Wa’xaid explained not just how the fish was caught and processed, but how important it was to his people and about grease trails, trade routes that took the highly prized food from Kemano and Kitlope out to much of western North America. He talked about the joy that it brings to the families and how it draws them together in their identity. He told us of their concerns that the fish would be wiped out by the completion of the Kemano 2 dam.

To every question posed by me or one of the guests, he replied with a story. Some were short, others longer. Some from his personal experiences, others passed down for generations.

It was a pattern I was to see repeated over and over again for the next 27.5 years.

When I look back on that first day, I understand it was the beginning of my education.

I had had some great experiences with fine anthropologists, like Kevin Neary who travelled with me on Maple Leaf in Haida Gwaii, and some exposure to wonderful Haida elders. While I had gained some academic and intellectual understanding of indigenous cultures on the coast, it is  so clear to me now that I didn’t know what I didn’t know. In the course of many trips into the Kitlope, and many visits to his home in Kitamaat Village, I was privileged to walk with Wa’xaid and learn from him for more than two and a half decades. Like so many, I was recruited to help paddle his Magic Canoe which is described so beautifully in his book.

As we sat on that log at Kemano that first day, I felt that must be the most beautiful place on earth. Anchoring at the mouth of the Kitlope River later that same day, surrounded by it’s breathtaking beauty, and looking into the lush green valley that is the world’s largest intact coastal temperate rainforest, I realized I was wrong.

The Kitlope River was where Wa’Xaid introduced us to the custom of “washing your face”.

“Pay particular attention to your eyes and ears”, he said. “And let the pure waters of the artery of mother earth, wash away the things from your journey that don’t allow you to hear or to see the things that are in front of us.”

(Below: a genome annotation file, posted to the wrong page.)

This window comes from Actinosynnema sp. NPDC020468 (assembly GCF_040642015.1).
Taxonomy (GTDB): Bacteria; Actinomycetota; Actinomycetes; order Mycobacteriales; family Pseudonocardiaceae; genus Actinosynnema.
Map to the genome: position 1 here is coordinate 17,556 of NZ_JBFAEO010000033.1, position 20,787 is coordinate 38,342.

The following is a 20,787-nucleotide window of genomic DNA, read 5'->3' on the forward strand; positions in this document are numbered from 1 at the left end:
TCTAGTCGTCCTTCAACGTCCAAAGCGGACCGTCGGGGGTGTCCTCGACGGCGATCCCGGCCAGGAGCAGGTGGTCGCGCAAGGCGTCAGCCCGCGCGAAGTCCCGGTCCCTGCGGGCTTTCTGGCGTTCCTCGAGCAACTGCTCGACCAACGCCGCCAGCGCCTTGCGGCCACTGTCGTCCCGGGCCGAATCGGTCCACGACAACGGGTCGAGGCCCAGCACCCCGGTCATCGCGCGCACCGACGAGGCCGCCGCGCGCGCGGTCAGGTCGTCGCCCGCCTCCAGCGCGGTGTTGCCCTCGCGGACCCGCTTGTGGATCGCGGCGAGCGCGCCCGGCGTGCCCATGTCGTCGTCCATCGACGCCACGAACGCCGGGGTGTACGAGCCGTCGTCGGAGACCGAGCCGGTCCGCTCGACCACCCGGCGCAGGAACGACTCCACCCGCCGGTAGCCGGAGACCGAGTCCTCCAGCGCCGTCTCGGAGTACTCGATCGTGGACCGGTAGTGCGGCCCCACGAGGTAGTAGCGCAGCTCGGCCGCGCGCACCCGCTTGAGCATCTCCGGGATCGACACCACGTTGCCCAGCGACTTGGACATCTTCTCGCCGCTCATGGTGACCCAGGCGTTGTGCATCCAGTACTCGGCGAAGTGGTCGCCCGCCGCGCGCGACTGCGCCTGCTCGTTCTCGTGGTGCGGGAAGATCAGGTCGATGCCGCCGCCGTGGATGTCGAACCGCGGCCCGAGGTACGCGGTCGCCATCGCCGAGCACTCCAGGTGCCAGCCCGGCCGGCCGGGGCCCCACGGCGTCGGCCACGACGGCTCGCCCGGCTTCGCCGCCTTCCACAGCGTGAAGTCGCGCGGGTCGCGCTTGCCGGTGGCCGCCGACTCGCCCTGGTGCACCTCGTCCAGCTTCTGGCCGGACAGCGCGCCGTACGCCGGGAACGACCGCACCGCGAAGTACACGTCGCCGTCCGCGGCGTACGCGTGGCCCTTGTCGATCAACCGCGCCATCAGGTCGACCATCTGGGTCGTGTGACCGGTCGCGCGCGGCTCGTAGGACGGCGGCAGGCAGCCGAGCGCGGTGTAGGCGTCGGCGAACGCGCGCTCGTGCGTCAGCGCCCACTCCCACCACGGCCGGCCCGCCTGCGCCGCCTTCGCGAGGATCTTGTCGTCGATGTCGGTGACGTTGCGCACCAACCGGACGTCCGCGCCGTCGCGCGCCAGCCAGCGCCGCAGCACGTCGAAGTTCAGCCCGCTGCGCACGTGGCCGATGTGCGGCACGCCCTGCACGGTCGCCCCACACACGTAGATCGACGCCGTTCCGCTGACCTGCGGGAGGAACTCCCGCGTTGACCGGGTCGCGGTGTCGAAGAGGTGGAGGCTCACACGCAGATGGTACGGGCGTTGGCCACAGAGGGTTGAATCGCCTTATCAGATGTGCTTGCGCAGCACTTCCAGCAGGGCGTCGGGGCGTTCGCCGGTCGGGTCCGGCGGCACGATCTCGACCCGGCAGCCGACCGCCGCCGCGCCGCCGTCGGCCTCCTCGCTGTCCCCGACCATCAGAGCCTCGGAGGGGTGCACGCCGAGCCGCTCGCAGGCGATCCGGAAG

For the next few days and then years, I was privileged to hear so many stories. I came to understand, as Thomas King wrote: “Such is the power of stories.”

The Haisla and Xenaksiala people were successful in their fight to protect the Kitlope. One of the great honours of my life was to stand with them in that fight. Wa’xaid told us of all the times his people had been displaced and their bank had been robbed. He said “we will not take one more step back. I will shed my blood here in the sand of the Kitlope if necessary to protect the place of my birth.” I vowed to shed mine beside his if it became necessary. Fortunately, without so much as a cut finger, the area was protected from logging; a beautiful gift to the world and future generations. This great victory was achieved, not by blockades and protests, but by the power of stories.

This was not the only battle I was privileged to share with him as he fulfilled his sacred duty to protect his mountain. I was proud to join their fight to protect their oolichan run from the impacts of the Kemano 2 Completion Project and later, along with my Raincoast family, to oppose the Enbridge Northern Gateway Pipeline. His quiet, powerful eloquence was instrumental in halting both.

“Did you go to school?” Someone asked one day as we sat by the fire in Kitlope. There was a long pause before he spoke.“ It was a beautiful day, much like this one,” he said, ”I was exploring the bay, paddling in the little canoe that my uncle had carved for me. My little granny came down to the beach and called me over. I could tell by her walk that her heart was heavy. “You need to pack. You’re going on a journey,” she told me.

“Where am I going?” I asked her. “To school,” she told me. “Later that day, a boat came into the bay. A bit smaller than your beautiful big canoe,” he said, referring to Maple Leaf. “I got on the boat and it was full of kids from all over the coast. I never got to see too many kids so it was really exciting and lots of fun. We travelled for two or three days on the boat. I didn’t know where we were going. Later on I found out it was the Indian residential school in Port Alberni. When we got there there were lots of kids. We were really excited. I was talking with my brother Russel in our native tongue; none of us spoke English. This man came down to meet us. The headmaster.  He gathered the rest of the kids around in a big circle. He picked out Russel and I as an example and he abused  us in front of all the other kids. You will speak English from now on, this man told us.”

A bit at a time, over the years, he revealed to me some of the horrors of that place and the devastating impact it had on his life. He shared openly the destruction that alcohol had wreaked in his life as he drank “to hide the shame and hurt.” As he moved further and further from those dark days, he gave much of his time to helping others fight that battle.